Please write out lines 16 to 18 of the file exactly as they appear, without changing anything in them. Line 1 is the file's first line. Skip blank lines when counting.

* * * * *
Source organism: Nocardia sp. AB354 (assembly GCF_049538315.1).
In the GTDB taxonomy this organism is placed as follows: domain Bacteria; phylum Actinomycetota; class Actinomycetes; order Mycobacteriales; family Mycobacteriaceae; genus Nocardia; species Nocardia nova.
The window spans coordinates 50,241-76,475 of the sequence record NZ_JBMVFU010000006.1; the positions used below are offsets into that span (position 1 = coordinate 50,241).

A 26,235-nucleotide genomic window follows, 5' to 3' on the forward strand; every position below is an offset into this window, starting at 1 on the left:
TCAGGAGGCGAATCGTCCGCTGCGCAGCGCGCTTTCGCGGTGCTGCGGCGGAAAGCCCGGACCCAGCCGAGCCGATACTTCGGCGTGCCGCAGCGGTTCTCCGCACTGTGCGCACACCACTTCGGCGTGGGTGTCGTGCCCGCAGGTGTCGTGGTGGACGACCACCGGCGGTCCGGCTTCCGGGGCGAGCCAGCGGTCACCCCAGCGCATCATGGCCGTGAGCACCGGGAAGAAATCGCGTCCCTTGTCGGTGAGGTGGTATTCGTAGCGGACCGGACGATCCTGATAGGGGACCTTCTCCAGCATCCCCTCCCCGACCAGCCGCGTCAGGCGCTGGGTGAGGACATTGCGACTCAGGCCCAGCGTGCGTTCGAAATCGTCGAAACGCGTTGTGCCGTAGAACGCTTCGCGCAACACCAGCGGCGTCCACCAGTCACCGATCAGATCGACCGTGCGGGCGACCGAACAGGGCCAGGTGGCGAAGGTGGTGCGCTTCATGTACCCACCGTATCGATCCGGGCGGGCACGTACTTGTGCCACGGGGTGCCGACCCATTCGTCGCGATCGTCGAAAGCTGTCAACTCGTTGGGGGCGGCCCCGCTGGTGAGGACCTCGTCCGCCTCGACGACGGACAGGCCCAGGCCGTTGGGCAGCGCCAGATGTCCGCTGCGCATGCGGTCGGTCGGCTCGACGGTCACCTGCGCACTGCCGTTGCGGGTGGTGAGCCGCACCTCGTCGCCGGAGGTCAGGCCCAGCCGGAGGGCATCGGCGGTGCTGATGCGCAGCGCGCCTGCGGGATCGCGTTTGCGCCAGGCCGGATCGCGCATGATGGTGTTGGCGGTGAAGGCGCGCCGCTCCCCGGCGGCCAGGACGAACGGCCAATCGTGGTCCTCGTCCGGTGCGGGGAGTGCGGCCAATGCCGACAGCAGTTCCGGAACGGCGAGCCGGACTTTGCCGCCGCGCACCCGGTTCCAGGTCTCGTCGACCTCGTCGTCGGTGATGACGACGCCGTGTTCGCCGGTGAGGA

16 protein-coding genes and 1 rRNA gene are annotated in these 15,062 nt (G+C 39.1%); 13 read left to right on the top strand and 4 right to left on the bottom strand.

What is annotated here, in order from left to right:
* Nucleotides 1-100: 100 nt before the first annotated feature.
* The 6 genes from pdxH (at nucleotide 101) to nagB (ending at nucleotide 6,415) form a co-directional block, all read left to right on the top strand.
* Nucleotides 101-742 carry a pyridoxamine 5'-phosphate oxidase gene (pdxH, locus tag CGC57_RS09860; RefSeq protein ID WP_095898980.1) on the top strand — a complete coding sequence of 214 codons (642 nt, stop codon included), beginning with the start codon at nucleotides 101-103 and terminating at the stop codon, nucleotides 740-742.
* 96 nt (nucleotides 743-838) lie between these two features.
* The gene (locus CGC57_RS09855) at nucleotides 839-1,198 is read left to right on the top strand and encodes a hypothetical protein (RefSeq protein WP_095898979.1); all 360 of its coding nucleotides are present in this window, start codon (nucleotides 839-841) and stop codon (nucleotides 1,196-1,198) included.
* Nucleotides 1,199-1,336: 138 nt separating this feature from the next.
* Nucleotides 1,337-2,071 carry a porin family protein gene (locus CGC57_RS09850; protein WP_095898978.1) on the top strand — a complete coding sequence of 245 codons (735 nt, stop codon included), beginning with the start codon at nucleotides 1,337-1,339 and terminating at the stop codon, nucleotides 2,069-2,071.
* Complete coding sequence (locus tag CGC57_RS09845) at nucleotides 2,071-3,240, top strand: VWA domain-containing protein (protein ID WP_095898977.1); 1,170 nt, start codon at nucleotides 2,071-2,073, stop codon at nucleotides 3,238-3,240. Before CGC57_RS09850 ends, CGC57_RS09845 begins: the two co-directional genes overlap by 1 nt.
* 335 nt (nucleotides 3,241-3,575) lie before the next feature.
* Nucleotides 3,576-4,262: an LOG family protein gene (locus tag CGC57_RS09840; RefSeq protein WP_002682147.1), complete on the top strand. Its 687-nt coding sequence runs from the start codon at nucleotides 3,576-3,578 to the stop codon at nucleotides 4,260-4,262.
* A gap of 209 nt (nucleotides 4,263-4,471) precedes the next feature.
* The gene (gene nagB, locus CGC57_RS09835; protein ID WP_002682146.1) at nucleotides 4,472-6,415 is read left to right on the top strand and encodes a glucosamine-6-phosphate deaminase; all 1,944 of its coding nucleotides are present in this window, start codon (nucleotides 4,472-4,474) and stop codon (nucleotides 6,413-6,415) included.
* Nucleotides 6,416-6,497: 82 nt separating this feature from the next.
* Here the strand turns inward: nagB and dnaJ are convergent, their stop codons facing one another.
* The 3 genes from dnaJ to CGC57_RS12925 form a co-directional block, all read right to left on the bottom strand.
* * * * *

* 335 nt (nucleotides 3,241-3,575) lie before the next feature.
* Nucleotides 3,576-4,262: an LOG family protein gene (locus tag CGC57_RS09840; RefSeq protein WP_002682147.1), complete on the top strand. Its 687-nt coding sequence runs from the start codon at nucleotides 3,576-3,578 to the stop codon at nucleotides 4,260-4,262.
* A gap of 209 nt (nucleotides 4,263-4,471) precedes the next feature.